Tag Archives: Thanksgiving

Safe Food Handling for Thanksgiving

By Adrianna Bradley

While Thanksgiving Day is full of family get-togethers, giving thanks, and lots of food, we want to make sure you avoid any food-handling issues that could potentially result in your family and friends becoming ill.

According to the Centers for Disease Control and Prevention (CDC), food-handling errors and inadequate cooking are the most common problems that lead to poultry-associated foodborne disease outbreaks in our country.

There are several things to remember before, during and after you fry your turkey this holiday.

Don’t buy the bird too early

If you bought your turkey fresh, keep it in the refrigerator (40° F or less) and cook it within one to two days. If you bought your turkey frozen, to thaw it safely in the refrigerator, allow for a thaw rate of 4-5 pounds per day. For example, for a 12-pound bird it will take 2.5 to 3 days in the refrigerator to thaw. It should then be cooked within one to two days.

You can thaw your turkey in the refrigerator, a sink of cold water that is changed every 30 minutes, or in the microwave. Never thaw your turkey by leaving it out on the counter. A frozen turkey is safe indefinitely, but a thawing turkey must defrost at a safe temperature. When the turkey is left out at room temperature for more than two hours, its temperature becomes unsafe as it moves into the danger zone between 40° F and 140° F, where bacteria can grow rapidly.

Safely Cook Your Turkey

Set the oven temperature to at least 325° F. Place the completely thawed turkey with the breast side up in a roasting pan that is 2 to 2-1/2 inches deep. Cooking times will vary depending on the weight of the turkey. To make sure the turkey has reached a safe internal temperature of 165° F, check by inserting a food thermometer into the center of the stuffing and the thickest portions of the breast, thigh, and wing joint. Let the turkey stand 20 minutes before removing all stuffing from the cavity and carving the meat.

Turkey Frying  

When working with large amounts of hot oil, select a cooking vessel large enough to completely submerge the turkey without it spilling over. The oil should cover the turkey by 1 to 2 inches. Select a safe location outdoors for deep frying a turkey. Heat the cooking oil to 350° F. Very slowly and carefully lower the turkey into the hot oil. Monitor the temperature of the oil with a thermometer during cooking. Never leave the hot oil unattended.

Allow approximately 3 to 5 minutes of cook time per pound. When reaching approximate time needed, check to see if the turkey is safely cooked by removing the turkey from the oil, draining the oil from the cavity and with a food thermometer, check the internal temperature of bird. DO NOT test the temperature while the turkey is submerged in oil.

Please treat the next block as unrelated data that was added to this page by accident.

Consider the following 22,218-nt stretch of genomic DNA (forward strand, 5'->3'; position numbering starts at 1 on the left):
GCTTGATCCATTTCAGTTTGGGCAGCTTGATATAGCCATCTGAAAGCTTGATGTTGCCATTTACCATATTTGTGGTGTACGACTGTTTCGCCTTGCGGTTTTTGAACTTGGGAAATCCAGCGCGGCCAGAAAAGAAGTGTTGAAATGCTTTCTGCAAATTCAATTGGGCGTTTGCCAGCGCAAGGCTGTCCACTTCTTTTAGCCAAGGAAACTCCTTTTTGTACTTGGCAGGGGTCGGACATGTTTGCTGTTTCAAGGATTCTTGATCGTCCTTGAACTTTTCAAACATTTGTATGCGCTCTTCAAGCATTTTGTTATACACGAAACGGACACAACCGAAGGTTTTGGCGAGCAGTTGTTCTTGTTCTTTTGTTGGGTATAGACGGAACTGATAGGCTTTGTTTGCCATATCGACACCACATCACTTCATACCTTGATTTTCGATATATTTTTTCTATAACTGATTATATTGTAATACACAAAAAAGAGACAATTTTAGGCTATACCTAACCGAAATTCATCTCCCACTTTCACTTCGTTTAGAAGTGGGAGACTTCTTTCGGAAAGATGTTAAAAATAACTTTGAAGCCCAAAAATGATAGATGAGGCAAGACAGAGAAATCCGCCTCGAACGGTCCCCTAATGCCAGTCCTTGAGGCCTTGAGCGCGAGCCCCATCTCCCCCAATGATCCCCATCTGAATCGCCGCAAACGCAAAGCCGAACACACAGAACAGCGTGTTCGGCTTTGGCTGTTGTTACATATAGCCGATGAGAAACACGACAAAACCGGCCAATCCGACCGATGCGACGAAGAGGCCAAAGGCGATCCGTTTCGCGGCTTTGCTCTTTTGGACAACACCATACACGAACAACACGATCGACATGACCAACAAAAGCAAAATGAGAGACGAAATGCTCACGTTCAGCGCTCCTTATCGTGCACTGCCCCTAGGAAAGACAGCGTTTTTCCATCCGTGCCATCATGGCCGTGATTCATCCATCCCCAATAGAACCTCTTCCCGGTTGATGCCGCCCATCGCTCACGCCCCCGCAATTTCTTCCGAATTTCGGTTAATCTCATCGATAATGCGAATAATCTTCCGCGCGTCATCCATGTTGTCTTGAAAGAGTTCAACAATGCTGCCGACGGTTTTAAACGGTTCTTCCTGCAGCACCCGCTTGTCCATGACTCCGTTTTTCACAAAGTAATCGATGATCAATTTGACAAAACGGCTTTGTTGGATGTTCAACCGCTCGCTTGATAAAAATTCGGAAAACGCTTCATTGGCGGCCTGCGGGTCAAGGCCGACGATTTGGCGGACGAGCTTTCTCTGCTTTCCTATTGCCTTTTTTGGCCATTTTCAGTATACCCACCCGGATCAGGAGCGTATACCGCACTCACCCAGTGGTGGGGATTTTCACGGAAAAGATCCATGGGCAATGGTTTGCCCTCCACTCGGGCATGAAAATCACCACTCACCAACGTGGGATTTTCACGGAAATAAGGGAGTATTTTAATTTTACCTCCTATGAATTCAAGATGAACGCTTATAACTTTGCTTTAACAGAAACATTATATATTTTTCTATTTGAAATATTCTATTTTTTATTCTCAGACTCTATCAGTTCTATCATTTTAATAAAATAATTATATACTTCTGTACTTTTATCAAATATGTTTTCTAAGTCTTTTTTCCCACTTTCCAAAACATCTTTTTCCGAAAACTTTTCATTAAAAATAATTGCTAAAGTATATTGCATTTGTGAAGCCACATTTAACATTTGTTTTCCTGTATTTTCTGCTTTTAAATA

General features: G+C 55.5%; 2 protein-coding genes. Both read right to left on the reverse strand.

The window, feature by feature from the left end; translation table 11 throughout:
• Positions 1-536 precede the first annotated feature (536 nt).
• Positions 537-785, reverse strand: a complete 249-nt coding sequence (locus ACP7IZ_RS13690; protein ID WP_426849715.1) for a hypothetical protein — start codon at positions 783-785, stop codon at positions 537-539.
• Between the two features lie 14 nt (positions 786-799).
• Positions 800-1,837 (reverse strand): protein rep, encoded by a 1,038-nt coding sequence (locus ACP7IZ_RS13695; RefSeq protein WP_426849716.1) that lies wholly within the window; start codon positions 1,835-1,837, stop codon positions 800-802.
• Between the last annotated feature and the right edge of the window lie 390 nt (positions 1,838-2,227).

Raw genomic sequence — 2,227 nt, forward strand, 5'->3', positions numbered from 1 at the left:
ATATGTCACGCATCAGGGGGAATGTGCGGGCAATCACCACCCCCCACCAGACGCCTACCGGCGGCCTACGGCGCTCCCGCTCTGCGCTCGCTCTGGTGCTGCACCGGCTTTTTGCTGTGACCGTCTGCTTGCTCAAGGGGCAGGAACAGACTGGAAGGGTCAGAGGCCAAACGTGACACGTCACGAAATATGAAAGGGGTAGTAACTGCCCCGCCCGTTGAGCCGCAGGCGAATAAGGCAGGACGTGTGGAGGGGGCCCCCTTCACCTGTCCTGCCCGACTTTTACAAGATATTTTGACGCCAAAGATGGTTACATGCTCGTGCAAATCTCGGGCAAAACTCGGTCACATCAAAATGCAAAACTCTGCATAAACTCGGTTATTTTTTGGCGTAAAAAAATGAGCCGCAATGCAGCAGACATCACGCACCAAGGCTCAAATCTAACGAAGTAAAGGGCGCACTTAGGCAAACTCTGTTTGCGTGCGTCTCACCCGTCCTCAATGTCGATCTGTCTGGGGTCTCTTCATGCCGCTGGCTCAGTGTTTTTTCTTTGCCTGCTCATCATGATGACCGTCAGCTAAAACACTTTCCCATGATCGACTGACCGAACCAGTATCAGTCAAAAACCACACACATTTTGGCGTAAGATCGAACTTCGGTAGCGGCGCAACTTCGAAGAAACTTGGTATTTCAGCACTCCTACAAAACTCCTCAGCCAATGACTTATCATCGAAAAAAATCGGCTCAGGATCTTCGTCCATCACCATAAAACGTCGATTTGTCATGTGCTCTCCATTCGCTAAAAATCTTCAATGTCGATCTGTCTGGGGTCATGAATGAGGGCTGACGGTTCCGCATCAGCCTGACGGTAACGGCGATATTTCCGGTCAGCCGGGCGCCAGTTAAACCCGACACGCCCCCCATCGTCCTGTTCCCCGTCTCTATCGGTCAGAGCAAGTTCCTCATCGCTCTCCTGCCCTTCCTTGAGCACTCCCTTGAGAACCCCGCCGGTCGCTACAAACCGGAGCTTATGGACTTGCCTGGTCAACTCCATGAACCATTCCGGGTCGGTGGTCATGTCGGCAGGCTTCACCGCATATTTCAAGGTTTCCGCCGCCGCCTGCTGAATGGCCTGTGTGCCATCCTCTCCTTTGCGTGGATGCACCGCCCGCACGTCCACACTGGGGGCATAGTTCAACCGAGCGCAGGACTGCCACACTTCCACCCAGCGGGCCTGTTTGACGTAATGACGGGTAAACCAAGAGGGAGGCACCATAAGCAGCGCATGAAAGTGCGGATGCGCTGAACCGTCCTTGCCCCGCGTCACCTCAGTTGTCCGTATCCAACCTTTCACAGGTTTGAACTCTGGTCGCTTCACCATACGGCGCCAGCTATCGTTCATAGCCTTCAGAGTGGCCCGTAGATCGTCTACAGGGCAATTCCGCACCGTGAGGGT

Monitor Your Leftovers

After dinner, remember to follow the two-hour rule. For safety, do not leave the turkey or other perishable foods sitting out at room temperature longer than two hours. Refrigerate your leftovers at 40° F or colder as soon as possible to prevent food poisoning.

If you have any questions about keeping your leftovers safe, you can check out the USDA’s FoodKeeper app. It’s available on Android and Apple devices. The app provides storage timelines for the refrigerator, freezer, and pantry, for more than 500 products.

DHEC in the News: Food waste, smoking cessation, rabies

Here’s a look at health and environmental news from around South Carolina.

Don’t Waste Thanksgiving

This Thanksgiving don’t toss your leftovers. Food waste is the No. 1 item thrown away by Americans and DHEC leads an effort to cut down on food waste across South Carolina. If you’ve tired yourself out from creating new recipes with your Turkey Day leftovers, try feeding people instead of our landfills.

DHEC offering free resources to quit smoking

COLUMBIA, S.C. (WCIV) – The South Carolina Department of Health and Environmental Control celebrated the Great American smokeout by reminding people of the resources it offers for those looking to quit smoking. The American Cancer Society sets aside the third Thursday in November to encourage tobacco users to quit.

Bat potentially exposes person to rabies in Spartanburg

SPARTANBURG, S.C. (WSPA) — Health officials say a person may have been exposed to rabies in Spartanburg earlier this month.

The S.C. Department of Health and Environmental Control said a bat was found between Converse Heights and Beaumont Village in downtown Spartanburg on Nov. 7.

Quenching Your Taste Buds: Healthier Thanksgiving Meal Options

By Adrianna Bradley

It’s that time of the year again when we gather with family and friends around dinner tables covered with a spread of foods to quench every taste bud possible. And while you’re sharing all the things you’re thankful for, we want you to also be thankful for the gift of good health this holiday.